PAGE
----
Have we lost the genius of sustained attention?
"Genius is nothing but a power of sustained attention, and the popular impression probably prevails that men of genius are remarkable for their voluntary powers in this direction." - William James
Preparing for a Slow Education Movement
Excerpt from Shelley Wright of Powerful Learning Practice: we live in an instant world, where most often if you ask someone how they are, the reply is busy, as if that response alone justifies one’s existence on the planet. Few people stop to ask if what we’re so busy doing is actually worth the energy we’re expending.
According to Honoré, fast and slow “are shorthand for ways of being, or philosophies of life.”
Fast is busy, controlling, aggressive, hurried, analytical, stressed, superficial, impatient, active, quantity-over-quality.
Slow is the opposite: calm, careful, receptive, still, intuitive, unhurried, patient, reflective, quality-over-quantity. It is about making real and meaningful connections with people — culture, work, food, everything.
The social virtue of Slow
Creativity on the Internet is vital
Excerpt from article by futurist/historian Byron Reese: On the Internet, there are far fewer passive observers. Almost everyone creates. In these early days of the Internet Renaissance, the number of great masters is in the tens of thousands, not the hundreds. And great masters aside, the number of people who create things online – our equivalent to painters, sculptors, composers, authors, and philosophers – is in the hundreds of millions. Almost everyone participates.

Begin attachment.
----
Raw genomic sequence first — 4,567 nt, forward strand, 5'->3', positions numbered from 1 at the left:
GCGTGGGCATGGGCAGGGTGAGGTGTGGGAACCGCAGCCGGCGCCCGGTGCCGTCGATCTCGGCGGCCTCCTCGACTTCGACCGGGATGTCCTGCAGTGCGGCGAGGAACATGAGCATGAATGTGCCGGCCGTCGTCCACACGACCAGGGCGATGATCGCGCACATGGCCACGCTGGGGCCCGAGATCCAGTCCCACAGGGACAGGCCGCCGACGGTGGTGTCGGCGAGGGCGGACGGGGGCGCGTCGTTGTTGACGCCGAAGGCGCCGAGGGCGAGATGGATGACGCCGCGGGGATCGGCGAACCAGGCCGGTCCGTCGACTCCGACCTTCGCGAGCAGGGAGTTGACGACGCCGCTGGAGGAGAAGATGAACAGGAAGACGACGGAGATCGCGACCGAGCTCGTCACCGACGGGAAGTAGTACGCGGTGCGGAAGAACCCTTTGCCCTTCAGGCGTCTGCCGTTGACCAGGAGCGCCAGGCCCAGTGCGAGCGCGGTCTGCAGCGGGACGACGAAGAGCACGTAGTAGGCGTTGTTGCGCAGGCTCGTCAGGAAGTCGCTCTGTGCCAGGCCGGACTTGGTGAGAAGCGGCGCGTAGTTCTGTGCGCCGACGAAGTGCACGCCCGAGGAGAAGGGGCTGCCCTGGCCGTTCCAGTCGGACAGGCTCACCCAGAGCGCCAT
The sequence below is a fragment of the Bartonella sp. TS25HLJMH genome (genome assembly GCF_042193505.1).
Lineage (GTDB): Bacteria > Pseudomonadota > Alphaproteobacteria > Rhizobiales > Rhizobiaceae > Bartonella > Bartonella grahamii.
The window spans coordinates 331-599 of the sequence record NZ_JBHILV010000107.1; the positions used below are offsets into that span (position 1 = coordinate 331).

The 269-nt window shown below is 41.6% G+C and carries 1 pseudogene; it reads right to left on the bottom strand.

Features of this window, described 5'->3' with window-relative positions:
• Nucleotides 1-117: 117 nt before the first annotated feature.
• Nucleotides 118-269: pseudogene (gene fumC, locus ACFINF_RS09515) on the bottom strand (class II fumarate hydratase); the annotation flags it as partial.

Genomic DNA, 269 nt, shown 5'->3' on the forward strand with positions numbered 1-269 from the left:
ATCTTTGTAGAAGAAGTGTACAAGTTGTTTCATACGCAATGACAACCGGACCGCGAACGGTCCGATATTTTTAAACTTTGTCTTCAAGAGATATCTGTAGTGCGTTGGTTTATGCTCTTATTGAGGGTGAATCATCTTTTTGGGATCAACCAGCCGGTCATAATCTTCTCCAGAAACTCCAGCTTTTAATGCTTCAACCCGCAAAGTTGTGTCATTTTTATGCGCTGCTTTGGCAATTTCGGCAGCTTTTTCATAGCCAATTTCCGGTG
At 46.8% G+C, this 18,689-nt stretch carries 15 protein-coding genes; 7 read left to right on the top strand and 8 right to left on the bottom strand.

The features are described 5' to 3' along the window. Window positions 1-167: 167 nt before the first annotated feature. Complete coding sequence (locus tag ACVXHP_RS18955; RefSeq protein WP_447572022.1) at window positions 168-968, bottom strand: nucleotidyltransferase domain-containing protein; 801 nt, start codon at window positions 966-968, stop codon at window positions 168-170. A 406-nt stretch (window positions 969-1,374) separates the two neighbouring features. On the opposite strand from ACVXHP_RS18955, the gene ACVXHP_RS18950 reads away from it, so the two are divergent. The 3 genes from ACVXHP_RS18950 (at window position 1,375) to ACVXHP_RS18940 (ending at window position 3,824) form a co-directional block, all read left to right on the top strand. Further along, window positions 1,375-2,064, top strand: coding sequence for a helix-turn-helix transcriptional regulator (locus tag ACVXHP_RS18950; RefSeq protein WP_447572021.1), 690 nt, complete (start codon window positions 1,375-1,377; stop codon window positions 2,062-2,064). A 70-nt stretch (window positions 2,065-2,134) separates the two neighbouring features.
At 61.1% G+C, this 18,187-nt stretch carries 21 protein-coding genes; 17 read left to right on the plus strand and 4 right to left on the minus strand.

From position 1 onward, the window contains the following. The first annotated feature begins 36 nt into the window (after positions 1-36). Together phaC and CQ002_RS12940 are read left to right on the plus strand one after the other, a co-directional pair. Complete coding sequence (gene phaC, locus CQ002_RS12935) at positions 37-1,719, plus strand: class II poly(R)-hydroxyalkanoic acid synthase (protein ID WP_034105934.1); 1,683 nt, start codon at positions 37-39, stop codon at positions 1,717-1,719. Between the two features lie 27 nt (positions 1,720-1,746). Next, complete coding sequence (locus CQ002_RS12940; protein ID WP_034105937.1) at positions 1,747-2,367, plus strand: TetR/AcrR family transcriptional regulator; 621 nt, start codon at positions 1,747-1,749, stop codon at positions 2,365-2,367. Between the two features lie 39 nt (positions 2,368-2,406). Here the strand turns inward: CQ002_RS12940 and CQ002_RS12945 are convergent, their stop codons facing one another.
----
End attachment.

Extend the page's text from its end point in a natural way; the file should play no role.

Excerpt from Saul Kaplan: In 384 – 322 BC Aristotle studied under Plato in ancient Greece. His writings spanned many subjects including physics, metaphysics, poetry, theatre, music, logic, rhetoric, politics, government, ethics, biology and zoology. In the late 15th and early 16th century Leonardo da Vinci was a prototype of the universal genius or Renaissance man. He was a painter, sculptor, engineer, astronomer, anatomist, biologist, geologist, physicist, architect, philosopher and humanist. Where have all the polymaths gone?
The industrial era constrained knowledge access, limiting it to the privileged few. Barriers to entry proliferated along silo and socio-economic lines with exclusive professional credentials established in the name of protecting the public interest from charlatans without prerequisite experience and knowledge. In the industrial era, knowledge in the wrong hands was thought to be dangerous. Our current education and workforce development systems were designed for an era defined by specialization. It worked fine until it didn’t.
There is a "Slow Web" Movement